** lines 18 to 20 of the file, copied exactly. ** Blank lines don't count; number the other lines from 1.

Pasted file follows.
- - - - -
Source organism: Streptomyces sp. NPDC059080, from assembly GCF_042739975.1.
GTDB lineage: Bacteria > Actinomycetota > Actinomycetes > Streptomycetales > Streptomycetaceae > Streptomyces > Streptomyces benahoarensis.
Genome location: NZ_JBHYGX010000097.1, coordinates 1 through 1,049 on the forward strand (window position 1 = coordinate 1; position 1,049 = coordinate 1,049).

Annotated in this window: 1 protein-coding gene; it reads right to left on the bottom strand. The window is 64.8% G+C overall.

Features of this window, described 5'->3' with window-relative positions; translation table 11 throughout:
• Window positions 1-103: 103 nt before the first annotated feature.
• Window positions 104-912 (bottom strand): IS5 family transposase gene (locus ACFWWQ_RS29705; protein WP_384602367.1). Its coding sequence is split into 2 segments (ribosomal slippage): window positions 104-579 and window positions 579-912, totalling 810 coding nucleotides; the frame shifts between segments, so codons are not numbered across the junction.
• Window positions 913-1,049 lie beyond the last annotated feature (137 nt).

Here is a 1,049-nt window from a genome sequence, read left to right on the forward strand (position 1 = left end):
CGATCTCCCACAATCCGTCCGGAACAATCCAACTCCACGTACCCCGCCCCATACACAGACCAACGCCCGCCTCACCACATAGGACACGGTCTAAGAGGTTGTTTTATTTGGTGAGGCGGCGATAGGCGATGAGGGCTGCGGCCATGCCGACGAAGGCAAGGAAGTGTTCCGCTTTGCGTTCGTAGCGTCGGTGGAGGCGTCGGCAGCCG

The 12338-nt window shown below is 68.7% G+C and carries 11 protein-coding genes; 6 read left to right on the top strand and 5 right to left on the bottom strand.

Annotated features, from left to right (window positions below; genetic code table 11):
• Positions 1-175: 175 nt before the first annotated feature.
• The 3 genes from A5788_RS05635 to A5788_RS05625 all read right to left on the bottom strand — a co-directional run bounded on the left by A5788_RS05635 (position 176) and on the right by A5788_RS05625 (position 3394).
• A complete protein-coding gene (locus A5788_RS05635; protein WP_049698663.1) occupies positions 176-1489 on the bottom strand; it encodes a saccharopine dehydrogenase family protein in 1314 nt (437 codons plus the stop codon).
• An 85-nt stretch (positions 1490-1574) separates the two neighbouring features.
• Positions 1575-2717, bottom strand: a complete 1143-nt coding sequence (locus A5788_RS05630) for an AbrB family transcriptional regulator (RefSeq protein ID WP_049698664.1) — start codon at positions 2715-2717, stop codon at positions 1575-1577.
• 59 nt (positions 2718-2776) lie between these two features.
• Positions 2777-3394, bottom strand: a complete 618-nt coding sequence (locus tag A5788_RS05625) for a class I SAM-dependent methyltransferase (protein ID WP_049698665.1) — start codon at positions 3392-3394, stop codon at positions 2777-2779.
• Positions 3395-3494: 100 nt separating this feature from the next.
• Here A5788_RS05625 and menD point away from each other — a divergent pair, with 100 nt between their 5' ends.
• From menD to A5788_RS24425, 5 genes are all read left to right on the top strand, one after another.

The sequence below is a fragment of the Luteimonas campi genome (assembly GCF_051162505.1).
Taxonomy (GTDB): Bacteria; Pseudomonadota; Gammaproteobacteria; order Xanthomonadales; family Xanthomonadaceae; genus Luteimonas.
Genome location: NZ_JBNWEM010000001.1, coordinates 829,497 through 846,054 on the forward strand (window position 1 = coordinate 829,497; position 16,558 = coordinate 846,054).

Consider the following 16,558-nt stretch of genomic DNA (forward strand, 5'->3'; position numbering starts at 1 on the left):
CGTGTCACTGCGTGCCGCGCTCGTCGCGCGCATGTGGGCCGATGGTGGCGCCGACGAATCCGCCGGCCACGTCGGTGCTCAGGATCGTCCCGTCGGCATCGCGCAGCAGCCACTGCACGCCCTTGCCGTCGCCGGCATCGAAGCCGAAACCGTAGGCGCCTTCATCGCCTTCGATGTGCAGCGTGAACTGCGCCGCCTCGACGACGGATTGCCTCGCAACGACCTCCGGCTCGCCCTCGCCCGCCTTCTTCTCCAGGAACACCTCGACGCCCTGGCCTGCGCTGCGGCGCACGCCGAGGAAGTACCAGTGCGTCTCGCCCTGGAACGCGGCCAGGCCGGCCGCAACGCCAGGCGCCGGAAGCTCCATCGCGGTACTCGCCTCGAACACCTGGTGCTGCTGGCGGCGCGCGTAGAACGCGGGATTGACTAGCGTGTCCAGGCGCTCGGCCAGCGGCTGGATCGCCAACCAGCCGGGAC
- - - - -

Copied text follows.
• 59 nt (positions 2718-2776) lie between these two features.
• Positions 2777-3394, bottom strand: a complete 618-nt coding sequence (locus tag A5788_RS05625) for a class I SAM-dependent methyltransferase (protein ID WP_049698665.1) — start codon at positions 3392-3394, stop codon at positions 2777-2779.
• Positions 3395-3494: 100 nt separating this feature from the next.